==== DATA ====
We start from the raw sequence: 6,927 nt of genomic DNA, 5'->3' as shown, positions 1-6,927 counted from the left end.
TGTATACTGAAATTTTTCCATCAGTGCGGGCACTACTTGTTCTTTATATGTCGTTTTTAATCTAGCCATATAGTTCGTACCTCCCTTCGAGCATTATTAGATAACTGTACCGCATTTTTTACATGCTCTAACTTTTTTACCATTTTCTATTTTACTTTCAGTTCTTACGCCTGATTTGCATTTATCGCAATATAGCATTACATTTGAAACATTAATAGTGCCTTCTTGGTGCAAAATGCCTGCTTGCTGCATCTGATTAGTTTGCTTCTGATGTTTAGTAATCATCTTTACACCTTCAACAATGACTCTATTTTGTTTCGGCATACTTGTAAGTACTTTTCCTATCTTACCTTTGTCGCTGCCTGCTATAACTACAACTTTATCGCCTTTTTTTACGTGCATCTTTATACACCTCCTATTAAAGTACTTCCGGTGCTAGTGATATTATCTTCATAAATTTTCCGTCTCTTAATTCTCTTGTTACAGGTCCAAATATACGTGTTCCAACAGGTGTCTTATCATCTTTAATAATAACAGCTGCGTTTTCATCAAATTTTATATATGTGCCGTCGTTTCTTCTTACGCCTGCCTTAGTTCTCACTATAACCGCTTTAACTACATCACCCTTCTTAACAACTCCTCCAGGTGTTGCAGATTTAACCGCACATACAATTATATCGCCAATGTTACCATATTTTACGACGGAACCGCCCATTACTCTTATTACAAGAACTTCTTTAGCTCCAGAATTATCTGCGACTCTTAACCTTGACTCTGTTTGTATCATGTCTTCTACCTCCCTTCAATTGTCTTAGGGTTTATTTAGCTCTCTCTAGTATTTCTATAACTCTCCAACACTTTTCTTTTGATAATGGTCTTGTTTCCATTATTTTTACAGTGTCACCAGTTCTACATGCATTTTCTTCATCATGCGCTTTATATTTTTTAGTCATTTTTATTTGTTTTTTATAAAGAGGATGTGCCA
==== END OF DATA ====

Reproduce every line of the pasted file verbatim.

We start from the raw sequence: 6,927 nt of genomic DNA, 5'->3' as shown, positions 1-6,927 counted from the left end.
TGTATACTGAAATTTTTCCATCAGTGCGGGCACTACTTGTTCTTTATATGTCGTTTTTAATCTAGCCATATAGTTCGTACCTCCCTTCGAGCATTATTAGATAACTGTACCGCATTTTTTACATGCTCTAACTTTTTTACCATTTTCTATTTTACTTTCAGTTCTTACGCCTGATTTGCATTTATCGCAATATAGCATTACATTTGAAACATTAATAGTGCCTTCTTGGTGCAAAATGCCTGCTTGCTGCATCTGATTAGTTTGCTTCTGATGTTTAGTAATCATCTTTACACCTTCAACAATGACTCTATTTTGTTTCGGCATACTTGTAAGTACTTTTCCTATCTTACCTTTGTCGCTGCCTGCTATAACTACAACTTTATCGCCTTTTTTTACGTGCATCTTTATACACCTCCTATTAAAGTACTTCCGGTGCTAGTGATATTATCTTCATAAATTTTCCGTCTCTTAATTCTCTTGTTACAGGTCCAAATATACGTGTTCCAACAGGTGTCTTATCATCTTTAATAATAACAGCTGCGTTTTCATCAAATTTTATATATGTGCCGTCGTTTCTTCTTACGCCTGCCTTAGTTCTCACTATAACCGCTTTAACTACATCACCCTTCTTAACAACTCCTCCAGGTGTTGCAGATTTAACCGCACATACAATTATATCGCCAATGTTACCATATTTTACGACGGAACCGCCCATTACTCTTATTACAAGAACTTCTTTAGCTCCAGAATTATCTGCGACTCTTAACCTTGACTCTGTTTGTATCATGTCTTCTACCTCCCTTCAATTGTCTTAGGGTTTATTTAGCTCTCTCTAGTATTTCTATAACTCTCCAACACTTTTCTTTTGATAATGGTCTTGTTTCCATTATTTTTACAGTGTCACCAGTTCTACATGCATTTTCTTCATCATGCGCTTTATATTTTTTAGTCATTTTTATTTGTTTTTTATAAAGAGGATGTGCCA